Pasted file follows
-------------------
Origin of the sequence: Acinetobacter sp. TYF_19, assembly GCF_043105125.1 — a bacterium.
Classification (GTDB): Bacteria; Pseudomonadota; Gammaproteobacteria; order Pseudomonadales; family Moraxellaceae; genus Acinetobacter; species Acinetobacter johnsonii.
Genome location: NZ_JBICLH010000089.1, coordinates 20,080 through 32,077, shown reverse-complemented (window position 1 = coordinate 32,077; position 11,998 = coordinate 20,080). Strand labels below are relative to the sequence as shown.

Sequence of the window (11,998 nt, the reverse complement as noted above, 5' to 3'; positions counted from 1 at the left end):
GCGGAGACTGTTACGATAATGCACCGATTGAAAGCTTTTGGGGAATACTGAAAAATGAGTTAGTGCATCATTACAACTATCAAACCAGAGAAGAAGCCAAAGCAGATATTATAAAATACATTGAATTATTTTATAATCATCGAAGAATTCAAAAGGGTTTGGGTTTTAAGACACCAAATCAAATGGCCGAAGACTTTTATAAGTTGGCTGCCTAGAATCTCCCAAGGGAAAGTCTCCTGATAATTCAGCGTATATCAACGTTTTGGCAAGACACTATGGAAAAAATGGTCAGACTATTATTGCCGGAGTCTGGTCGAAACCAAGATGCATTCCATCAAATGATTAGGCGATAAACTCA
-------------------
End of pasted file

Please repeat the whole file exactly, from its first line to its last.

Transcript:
Origin of the sequence: Acinetobacter sp. TYF_19, assembly GCF_043105125.1 — a bacterium.
Classification (GTDB): Bacteria; Pseudomonadota; Gammaproteobacteria; order Pseudomonadales; family Moraxellaceae; genus Acinetobacter; species Acinetobacter johnsonii.
Genome location: NZ_JBICLH010000089.1, coordinates 20,080 through 32,077, shown reverse-complemented (window position 1 = coordinate 32,077; position 11,998 = coordinate 20,080). Strand labels below are relative to the sequence as shown.

Sequence of the window (11,998 nt, the reverse complement as noted above, 5' to 3'; positions counted from 1 at the left end):
GCGGAGACTGTTACGATAATGCACCGATTGAAAGCTTTTGGGGAATACTGAAAAATGAGTTAGTGCATCATTACAACTATCAAACCAGAGAAGAAGCCAAAGCAGATATTATAAAATACATTGAATTATTTTATAATCATCGAAGAATTCAAAAGGGTTTGGGTTTTAAGACACCAAATCAAATGGCCGAAGACTTTTATAAGTTGGCTGCCTAGAATCTCCCAAGGGAAAGTCTCCTGATAATTCAGCGTATATCAACGTTTTGGCAAGACACTATGGAAAAAATGGTCAGACTATTATTGCCGGAGTCTGGTCGAAACCAAGATGCATTCCATCAAATGATTAGGCGATAAACTCA